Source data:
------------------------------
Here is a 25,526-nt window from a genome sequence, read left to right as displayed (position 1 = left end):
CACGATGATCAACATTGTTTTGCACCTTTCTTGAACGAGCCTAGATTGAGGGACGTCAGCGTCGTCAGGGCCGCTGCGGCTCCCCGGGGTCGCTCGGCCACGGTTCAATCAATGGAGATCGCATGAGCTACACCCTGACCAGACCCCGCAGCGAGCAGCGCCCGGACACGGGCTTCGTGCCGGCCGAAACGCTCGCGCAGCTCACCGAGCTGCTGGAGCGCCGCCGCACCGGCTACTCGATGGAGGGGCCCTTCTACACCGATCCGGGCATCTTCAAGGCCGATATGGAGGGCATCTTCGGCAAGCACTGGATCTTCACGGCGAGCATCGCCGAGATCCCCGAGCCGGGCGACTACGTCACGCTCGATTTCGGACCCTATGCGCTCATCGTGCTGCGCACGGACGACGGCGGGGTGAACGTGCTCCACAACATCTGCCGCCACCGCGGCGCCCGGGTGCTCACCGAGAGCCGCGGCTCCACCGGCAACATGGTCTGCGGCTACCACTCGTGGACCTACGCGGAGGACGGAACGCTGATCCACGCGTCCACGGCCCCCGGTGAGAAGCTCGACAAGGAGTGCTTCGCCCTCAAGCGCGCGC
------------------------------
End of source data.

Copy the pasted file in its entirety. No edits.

Here is a 25,526-nt window from a genome sequence, read left to right as displayed (position 1 = left end):
CACGATGATCAACATTGTTTTGCACCTTTCTTGAACGAGCCTAGATTGAGGGACGTCAGCGTCGTCAGGGCCGCTGCGGCTCCCCGGGGTCGCTCGGCCACGGTTCAATCAATGGAGATCGCATGAGCTACACCCTGACCAGACCCCGCAGCGAGCAGCGCCCGGACACGGGCTTCGTGCCGGCCGAAACGCTCGCGCAGCTCACCGAGCTGCTGGAGCGCCGCCGCACCGGCTACTCGATGGAGGGGCCCTTCTACACCGATCCGGGCATCTTCAAGGCCGATATGGAGGGCATCTTCGGCAAGCACTGGATCTTCACGGCGAGCATCGCCGAGATCCCCGAGCCGGGCGACTACGTCACGCTCGATTTCGGACCCTATGCGCTCATCGTGCTGCGCACGGACGACGGCGGGGTGAACGTGCTCCACAACATCTGCCGCCACCGCGGCGCCCGGGTGCTCACCGAGAGCCGCGGCTCCACCGGCAACATGGTCTGCGGCTACCACTCGTGGACCTACGCGGAGGACGGAACGCTGATCCACGCGTCCACGGCCCCCGGTGAGAAGCTCGACAAGGAGTGCTTCGCCCTCAAGCGCGCGC